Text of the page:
Call Wade Skinner a cowboy artist. Or a metal sculptor. It’s the obvious call. He has a workshop and small gallery off HWY 99 just south of Junction City. An authentic, mid-19th century covered wagon sits out front. A John Deere tractor is parked alongside the shop. Dozens of his art pieces are showcased across the property. They depict images best described as “western” or “cowboy” icons.
Except, Skinner, himself, is the true cowboy or western icon. And it seems everything surrounding him portrays his life stories and personal lessons learned.
“Every piece of my art,” says Skinner “be it wildlife, Native American, things of nature, western. . . Every piece of art, is a piece of me.” He speaks slowly, politely, with contemplation. He’s a man made of many pieces.
He’s both simple, yet complex. Wise. Charismatic. Family-oriented. Soulful. A philosopher and a poet by nature. A naturalist by desire. A Texan by birth; an Oregonian by experience. A laborer and trained craftsman. An artist by instinct. Mill builder. Horseman. Industrial welder. He’s a man of purpose with a strong back, a large heart, and a hopeful spirit.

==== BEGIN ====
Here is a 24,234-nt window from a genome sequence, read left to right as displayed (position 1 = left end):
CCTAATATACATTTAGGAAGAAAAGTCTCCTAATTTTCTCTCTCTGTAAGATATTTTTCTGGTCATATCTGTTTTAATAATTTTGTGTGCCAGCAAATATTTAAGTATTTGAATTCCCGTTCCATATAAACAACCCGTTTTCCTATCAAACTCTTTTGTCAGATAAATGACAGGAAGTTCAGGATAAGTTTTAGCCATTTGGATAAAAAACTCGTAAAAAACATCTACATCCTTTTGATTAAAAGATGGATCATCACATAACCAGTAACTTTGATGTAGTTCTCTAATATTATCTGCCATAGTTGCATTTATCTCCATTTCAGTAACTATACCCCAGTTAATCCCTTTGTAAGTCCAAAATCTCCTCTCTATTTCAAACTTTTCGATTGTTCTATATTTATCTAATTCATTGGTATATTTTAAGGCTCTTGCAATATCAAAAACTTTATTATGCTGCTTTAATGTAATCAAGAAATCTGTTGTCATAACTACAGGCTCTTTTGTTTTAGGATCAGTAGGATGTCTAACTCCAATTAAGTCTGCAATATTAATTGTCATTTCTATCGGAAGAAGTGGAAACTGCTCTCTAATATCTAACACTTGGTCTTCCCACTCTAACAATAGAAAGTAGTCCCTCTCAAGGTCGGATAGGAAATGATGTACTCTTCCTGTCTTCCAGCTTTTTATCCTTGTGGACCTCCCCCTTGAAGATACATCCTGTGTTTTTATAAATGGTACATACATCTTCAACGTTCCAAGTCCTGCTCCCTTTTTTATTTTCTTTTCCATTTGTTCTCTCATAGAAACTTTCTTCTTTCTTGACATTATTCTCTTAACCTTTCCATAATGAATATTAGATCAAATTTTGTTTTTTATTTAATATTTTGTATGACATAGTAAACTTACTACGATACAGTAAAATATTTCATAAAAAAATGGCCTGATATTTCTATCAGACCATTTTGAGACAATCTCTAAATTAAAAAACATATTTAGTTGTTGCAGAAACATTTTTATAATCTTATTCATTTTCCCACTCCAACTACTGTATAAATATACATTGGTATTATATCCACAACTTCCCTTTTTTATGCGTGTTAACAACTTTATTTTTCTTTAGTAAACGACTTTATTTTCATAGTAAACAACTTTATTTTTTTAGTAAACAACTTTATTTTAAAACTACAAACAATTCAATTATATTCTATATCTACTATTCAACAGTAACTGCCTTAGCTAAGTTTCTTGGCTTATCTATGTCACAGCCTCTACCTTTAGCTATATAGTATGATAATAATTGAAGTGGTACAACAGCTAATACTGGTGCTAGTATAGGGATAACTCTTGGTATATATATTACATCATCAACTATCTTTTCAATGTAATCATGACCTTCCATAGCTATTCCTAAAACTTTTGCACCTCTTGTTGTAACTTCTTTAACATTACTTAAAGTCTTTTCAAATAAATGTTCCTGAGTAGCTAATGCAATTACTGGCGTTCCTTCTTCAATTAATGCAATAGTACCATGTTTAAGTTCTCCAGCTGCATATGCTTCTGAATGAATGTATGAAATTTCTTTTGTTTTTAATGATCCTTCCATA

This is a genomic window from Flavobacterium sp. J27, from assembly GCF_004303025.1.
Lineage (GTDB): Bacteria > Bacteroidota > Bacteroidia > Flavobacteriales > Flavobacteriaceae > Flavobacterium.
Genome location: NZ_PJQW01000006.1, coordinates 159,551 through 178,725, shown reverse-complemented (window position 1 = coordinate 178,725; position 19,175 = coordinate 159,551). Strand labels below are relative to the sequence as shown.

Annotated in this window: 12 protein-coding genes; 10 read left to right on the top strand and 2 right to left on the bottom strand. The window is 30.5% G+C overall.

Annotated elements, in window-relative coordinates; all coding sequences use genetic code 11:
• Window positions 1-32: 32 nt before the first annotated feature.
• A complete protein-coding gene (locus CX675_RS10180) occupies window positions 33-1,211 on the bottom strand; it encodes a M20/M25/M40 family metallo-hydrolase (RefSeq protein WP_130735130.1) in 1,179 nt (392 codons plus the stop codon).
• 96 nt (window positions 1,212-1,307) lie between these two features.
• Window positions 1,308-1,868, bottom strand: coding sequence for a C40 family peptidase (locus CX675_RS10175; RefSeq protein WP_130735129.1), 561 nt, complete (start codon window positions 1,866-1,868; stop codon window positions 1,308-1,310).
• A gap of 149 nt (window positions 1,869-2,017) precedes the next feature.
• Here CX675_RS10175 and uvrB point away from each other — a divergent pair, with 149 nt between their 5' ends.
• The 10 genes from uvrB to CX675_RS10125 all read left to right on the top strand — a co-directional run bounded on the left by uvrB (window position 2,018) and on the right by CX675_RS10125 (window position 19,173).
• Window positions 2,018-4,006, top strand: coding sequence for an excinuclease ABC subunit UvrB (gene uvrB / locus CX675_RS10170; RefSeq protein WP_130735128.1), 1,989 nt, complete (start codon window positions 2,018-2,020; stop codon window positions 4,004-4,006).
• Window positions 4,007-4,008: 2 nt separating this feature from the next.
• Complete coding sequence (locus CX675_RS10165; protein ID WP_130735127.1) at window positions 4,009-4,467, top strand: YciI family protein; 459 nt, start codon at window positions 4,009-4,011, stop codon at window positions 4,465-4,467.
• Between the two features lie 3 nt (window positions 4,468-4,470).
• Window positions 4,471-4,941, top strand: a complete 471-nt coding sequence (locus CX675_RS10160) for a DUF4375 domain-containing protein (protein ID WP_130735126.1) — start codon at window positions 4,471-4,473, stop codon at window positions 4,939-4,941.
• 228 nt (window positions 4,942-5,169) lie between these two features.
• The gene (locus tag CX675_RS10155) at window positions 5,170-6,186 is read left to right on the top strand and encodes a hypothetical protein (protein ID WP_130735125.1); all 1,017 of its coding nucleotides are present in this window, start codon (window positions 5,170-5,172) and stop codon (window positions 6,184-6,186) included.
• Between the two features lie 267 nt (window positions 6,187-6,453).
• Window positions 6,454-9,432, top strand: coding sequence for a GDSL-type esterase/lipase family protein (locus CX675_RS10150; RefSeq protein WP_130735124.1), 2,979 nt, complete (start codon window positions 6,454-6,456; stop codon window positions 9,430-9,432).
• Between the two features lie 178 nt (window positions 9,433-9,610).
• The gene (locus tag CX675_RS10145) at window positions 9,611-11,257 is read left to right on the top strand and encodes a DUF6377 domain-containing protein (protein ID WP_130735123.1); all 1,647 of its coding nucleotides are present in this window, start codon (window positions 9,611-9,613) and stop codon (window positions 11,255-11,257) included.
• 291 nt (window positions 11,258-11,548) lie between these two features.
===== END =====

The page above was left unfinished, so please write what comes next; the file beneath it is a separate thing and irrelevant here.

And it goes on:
In so many ways, he embodies the same qualities as the cowboys and western adventurers portrayed in his art.
“People have an iconic image of ‘The Great American Cowboy,’” says Skinner. “He believed in riding for the brand, the code of the West. That code should still be followed today, and I think it is. But I’d like to see more of it embraced: Standing strong. Respect for women. Care for his horse. Dedication to his boss. . . .
As in most aspects of his life, Skinner holds to philosophies that direct his artistic intentions. He strives for technical perfection in his designs and he carries the same perfection into every piece of steel and iron that he cuts and welds. “To do the heavy work,” says Skinner, “you wear gloves. To do the fine work, you take off the gloves so you can feel the iron.”
It’s a sentiment that Skinner would likely say reflects his fundamental approach to life.